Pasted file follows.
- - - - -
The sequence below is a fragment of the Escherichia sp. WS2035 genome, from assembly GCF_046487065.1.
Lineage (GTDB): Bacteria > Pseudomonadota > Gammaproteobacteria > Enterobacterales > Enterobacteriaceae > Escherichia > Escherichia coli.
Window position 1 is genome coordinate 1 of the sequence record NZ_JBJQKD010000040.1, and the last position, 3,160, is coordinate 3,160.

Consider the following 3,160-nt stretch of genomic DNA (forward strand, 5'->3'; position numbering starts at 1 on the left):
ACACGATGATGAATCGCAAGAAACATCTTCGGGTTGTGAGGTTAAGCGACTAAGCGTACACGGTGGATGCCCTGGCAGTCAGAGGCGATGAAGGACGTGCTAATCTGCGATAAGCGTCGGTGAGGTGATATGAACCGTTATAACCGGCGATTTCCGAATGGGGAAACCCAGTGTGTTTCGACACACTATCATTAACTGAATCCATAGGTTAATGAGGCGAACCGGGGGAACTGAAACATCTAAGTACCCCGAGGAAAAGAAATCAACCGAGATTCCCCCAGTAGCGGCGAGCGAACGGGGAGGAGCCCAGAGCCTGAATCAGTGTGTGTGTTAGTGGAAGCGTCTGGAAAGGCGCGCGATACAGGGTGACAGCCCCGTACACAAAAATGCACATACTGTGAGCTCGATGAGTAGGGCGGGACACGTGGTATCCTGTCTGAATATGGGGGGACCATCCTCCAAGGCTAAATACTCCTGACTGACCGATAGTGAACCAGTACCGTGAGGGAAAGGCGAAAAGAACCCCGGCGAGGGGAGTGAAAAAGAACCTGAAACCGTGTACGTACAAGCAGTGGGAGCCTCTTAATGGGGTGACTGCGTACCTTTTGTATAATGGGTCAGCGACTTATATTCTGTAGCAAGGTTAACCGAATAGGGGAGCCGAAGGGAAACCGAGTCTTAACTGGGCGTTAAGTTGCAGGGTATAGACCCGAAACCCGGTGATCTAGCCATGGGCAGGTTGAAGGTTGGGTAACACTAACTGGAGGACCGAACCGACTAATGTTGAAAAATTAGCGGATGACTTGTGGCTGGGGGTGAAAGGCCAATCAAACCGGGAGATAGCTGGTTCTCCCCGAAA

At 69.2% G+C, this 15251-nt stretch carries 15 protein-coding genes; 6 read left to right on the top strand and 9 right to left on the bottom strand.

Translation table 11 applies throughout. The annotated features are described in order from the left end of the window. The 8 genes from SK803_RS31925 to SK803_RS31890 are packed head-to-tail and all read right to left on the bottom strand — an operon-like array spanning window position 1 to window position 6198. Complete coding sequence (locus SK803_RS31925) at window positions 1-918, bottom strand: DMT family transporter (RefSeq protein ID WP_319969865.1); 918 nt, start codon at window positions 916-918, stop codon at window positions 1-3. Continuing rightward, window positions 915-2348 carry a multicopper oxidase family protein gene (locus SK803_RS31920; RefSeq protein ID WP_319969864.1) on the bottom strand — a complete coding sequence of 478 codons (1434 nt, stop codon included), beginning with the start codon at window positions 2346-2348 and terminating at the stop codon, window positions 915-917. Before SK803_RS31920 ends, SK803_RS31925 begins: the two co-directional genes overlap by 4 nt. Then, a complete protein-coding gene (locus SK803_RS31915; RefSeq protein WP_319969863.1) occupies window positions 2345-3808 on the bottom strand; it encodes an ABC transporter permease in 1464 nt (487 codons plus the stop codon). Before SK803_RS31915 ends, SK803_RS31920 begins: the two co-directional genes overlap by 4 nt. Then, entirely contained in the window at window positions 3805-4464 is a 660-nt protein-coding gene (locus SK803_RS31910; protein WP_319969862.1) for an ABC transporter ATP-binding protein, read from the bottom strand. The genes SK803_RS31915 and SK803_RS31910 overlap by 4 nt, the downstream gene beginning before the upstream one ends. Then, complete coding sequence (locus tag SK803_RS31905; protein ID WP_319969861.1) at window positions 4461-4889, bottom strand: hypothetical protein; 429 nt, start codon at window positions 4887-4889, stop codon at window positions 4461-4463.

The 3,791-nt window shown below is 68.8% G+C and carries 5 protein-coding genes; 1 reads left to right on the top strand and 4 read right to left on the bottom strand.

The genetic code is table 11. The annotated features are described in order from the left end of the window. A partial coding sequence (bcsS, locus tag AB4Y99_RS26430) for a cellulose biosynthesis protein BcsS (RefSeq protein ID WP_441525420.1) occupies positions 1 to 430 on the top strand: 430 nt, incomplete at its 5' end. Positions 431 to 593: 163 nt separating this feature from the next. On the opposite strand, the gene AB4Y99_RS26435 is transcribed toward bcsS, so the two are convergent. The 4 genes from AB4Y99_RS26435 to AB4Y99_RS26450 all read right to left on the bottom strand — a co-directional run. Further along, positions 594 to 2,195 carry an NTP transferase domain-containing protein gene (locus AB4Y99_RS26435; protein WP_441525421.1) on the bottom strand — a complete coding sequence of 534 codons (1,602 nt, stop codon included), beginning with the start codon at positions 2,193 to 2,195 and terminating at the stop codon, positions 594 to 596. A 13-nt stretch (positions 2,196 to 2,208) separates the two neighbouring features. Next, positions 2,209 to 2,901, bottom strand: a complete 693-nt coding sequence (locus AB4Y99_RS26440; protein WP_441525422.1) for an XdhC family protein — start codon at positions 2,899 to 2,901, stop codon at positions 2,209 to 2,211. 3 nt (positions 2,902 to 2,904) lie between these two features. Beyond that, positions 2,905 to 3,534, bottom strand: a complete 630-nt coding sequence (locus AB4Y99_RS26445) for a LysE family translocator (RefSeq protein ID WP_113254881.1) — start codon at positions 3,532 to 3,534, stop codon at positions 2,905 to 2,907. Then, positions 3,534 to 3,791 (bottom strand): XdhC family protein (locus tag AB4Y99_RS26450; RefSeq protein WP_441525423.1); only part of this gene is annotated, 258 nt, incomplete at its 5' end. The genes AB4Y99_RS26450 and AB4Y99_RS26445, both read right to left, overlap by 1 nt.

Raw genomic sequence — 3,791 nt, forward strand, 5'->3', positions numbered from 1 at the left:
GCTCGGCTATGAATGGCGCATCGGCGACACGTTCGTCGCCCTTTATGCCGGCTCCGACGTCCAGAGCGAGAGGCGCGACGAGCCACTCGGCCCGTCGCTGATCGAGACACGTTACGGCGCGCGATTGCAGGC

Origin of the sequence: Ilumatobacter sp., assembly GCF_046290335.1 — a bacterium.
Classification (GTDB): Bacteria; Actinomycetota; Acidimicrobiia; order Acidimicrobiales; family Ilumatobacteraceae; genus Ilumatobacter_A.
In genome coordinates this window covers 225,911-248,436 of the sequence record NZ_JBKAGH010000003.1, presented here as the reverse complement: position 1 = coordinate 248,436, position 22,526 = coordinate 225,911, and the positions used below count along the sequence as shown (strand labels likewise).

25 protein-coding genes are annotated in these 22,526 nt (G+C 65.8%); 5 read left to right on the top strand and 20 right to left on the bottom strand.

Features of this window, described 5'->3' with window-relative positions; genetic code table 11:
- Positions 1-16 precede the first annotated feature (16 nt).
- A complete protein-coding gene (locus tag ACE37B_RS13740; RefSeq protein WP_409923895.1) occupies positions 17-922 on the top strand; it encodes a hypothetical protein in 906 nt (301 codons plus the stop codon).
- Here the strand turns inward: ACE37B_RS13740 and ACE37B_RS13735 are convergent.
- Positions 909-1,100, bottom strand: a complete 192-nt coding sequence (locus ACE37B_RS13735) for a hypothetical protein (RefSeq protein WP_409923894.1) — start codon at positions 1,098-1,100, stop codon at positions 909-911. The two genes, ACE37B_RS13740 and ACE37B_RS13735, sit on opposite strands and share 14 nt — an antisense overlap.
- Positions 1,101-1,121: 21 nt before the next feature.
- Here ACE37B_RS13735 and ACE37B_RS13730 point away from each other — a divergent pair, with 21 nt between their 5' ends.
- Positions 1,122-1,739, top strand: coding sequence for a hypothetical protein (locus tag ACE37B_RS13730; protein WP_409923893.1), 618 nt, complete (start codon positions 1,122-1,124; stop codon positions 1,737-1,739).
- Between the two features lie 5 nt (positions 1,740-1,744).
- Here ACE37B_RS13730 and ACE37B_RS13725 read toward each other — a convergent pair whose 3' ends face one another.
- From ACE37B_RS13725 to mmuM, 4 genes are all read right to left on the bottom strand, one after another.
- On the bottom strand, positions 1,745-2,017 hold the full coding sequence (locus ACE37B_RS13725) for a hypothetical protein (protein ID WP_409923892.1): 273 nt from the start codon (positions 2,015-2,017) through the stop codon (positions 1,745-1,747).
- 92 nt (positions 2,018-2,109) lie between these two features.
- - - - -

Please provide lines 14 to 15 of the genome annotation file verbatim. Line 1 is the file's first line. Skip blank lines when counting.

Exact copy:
In genome coordinates this window covers 225,911-248,436 of the sequence record NZ_JBKAGH010000003.1, presented here as the reverse complement: position 1 = coordinate 248,436, position 22,526 = coordinate 225,911, and the positions used below count along the sequence as shown (strand labels likewise).

25 protein-coding genes are annotated in these 22,526 nt (G+C 65.8%); 5 read left to right on the top strand and 20 right to left on the bottom strand.